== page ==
Toronto police board to consider issuing more Tasers for officers
|Toronto Star 20 Feb 2018 at 14:22|
The Toronto police chief wants to expand the availability of Tasers to front-line officers by issuing up to 400 additional stun guns at a cost of $950,000.
In his recommendation to the Toronto Police Services Board, Chief Mark Saunders wrote that expanding Taser deployment will help their goal of achieving zero deaths in interactions with the public.
Toronto police used Tasers in 292 use-of-force incidents in 2016, according to spokesperson Meaghan Gray. Toronto police currently have 545 Tasers available.
“We’ve been advocating for Tasers for many, many years,” Mike McCormack, president of the Toronto Police Association, told reporters outside police headquarters Monday.
“We’ve all been working together and that’s something we need to see for front-line officers, and I’m glad that we’re finally — after years and years of getting this forward — having the potential of getting Tasers for front-line officers.”
Nigel Barriffe, president of the Urban Alliance on Race Relations, said he’s “very disappointed” by the recommendation. He believes that making Tasers available to more police officers increases the likelihood of its use when they come into contact with someone in distress.
“The idea of purchasing more weapons for front-line police officers does not give me faith that it will keep all of the members of society safe,” he said.
“The Tasers give the option to just immediately inflict pain or harm on a citizen, a human,” Barriffe said. “Instead, (police officers) should be using de-escalation techniques to talk a person down.”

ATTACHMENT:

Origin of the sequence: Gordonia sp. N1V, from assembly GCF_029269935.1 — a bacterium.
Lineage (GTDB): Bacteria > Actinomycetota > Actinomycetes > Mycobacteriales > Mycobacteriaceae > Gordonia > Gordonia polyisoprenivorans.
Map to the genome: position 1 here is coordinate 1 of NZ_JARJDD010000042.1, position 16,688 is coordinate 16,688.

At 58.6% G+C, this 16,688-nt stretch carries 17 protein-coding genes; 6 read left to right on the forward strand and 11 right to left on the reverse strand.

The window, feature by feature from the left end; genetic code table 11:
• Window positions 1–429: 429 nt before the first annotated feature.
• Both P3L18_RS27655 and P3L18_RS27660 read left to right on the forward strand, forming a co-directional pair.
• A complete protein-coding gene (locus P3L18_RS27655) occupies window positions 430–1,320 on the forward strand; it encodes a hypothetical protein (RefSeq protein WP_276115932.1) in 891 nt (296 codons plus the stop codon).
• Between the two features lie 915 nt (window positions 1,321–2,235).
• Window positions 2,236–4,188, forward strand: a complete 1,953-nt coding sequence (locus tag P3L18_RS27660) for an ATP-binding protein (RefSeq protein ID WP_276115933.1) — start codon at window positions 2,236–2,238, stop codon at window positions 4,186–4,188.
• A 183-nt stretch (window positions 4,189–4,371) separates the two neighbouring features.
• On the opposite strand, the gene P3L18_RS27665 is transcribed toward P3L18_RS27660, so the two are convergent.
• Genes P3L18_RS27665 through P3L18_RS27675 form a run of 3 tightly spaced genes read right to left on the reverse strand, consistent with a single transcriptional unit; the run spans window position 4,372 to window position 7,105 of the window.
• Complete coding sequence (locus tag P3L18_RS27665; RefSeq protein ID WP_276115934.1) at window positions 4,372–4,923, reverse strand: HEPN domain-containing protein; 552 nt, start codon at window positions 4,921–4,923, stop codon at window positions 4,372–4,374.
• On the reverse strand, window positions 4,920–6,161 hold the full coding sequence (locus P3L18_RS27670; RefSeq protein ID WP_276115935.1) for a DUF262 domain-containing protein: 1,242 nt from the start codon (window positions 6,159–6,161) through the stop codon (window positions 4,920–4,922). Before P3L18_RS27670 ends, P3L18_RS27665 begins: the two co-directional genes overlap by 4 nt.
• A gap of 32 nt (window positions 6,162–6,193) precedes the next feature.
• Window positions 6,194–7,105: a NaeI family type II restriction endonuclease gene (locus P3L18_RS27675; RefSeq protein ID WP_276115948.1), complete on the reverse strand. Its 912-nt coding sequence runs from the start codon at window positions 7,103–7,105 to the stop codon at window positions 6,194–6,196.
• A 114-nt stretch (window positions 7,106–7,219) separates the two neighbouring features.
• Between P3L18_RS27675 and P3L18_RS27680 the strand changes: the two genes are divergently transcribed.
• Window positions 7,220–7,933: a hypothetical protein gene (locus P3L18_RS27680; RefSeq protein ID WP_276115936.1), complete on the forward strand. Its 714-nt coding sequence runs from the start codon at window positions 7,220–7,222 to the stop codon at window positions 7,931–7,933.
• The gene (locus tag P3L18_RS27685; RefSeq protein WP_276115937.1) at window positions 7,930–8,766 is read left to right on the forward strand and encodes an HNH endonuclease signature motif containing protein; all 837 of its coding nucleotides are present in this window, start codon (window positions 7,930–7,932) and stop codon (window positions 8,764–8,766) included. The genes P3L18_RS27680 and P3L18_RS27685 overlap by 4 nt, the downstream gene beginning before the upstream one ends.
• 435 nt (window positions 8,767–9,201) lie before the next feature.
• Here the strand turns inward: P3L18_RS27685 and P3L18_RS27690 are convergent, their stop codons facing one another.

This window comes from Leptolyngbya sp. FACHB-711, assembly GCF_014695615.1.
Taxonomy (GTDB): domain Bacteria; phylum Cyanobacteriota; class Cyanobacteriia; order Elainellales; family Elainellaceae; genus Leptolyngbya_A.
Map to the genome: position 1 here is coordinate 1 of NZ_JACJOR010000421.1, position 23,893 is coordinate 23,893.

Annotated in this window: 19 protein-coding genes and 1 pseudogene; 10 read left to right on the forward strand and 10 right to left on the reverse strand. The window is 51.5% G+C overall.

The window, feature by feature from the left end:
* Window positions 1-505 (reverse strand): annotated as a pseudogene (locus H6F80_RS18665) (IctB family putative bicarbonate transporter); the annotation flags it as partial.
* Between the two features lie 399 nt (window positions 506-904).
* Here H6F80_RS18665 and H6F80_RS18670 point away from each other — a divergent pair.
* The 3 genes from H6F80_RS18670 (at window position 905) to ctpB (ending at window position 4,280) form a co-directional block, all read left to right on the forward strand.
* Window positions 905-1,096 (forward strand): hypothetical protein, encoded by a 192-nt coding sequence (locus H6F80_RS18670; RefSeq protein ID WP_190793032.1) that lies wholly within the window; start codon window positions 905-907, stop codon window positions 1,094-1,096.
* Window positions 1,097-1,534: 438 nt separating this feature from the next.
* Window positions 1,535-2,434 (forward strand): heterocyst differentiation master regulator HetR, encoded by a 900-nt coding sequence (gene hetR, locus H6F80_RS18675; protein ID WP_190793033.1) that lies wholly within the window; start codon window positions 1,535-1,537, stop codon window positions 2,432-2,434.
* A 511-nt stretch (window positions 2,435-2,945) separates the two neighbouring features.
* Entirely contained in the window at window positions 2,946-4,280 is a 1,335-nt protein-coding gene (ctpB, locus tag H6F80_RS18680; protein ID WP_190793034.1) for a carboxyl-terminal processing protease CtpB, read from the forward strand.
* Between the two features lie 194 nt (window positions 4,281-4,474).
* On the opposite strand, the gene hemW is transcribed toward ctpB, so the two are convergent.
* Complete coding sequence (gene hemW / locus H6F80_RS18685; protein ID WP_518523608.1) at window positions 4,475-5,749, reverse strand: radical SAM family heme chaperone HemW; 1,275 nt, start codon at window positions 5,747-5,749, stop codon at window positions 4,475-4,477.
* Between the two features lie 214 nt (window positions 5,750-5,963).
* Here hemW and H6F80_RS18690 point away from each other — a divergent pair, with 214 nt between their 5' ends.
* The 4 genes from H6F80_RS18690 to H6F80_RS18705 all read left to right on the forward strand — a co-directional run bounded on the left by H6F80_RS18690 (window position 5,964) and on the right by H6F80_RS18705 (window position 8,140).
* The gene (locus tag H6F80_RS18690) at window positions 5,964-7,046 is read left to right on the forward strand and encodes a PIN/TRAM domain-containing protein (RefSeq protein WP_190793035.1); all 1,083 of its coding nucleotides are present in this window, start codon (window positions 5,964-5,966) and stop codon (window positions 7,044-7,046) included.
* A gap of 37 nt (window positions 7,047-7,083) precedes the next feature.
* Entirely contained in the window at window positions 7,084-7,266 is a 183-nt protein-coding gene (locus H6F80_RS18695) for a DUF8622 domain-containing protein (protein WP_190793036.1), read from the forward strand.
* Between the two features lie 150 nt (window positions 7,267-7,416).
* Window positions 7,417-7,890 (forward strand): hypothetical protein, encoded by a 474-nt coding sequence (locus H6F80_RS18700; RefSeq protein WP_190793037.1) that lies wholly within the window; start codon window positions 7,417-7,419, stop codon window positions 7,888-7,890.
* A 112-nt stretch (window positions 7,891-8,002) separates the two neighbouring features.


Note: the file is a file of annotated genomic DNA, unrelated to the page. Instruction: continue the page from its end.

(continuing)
Some former police officers told the Star that increased deployment of Tasers could save lives.
Gary Ellis, head of Guelph-Humber’s Justice Studies program and a former Toronto police superintendent, called Tasers an “intermediary” weapon — less lethal than a firearm and more effective than a baton.
“There is extensive training needed to use it,” he said, explaining the Taser can “never be used as a coercive device or as a device to punish or torture.”
Police officers have to warn the person in advance of using a Taser, Ellis said, and report every time it is used.
“There needs to be strong regulations, strong reporting, strong supervision and transparency around when they’re used,” Ellis said. “If it saves one life that wouldn’t be saved, then it’s a valuable tool.”
Erick Laming, a University of Toronto doctoral student in criminology who has studied Taser use in Ontario, agrees that expanding the use of Tasers is a “smart move,” but cautions against the lack of stringent and strict policy guiding its use.
Provincial policy guiding the use of Tasers is “flexible,” Laming said, restricting its use only against the elderly, pregnant women and youth. “There’s nothing on restriction against mentally ill people, which is a huge issue,” he said.
“It needs to be relayed to the public why (Tasers) are being used,” he said, urging the need for Toronto police service to be proactive in that regard. For example, the Regina police service lists on Twitter every time a Taser is used and how it’s used.
Saron Gebresellassi, a human rights lawyer in Toronto, said the chief’s recommendation is “insensitive” and “out of sync with what’s happening in the country right now, and even more so in the City of Toronto.”
“The fact that they’re already so armed is a disincentive,” Gebresellassi said. “It’s better than shooting somebody and killing somebody for sure, nobody would disagree with that. But that’s a pretty low bar to have in my view.”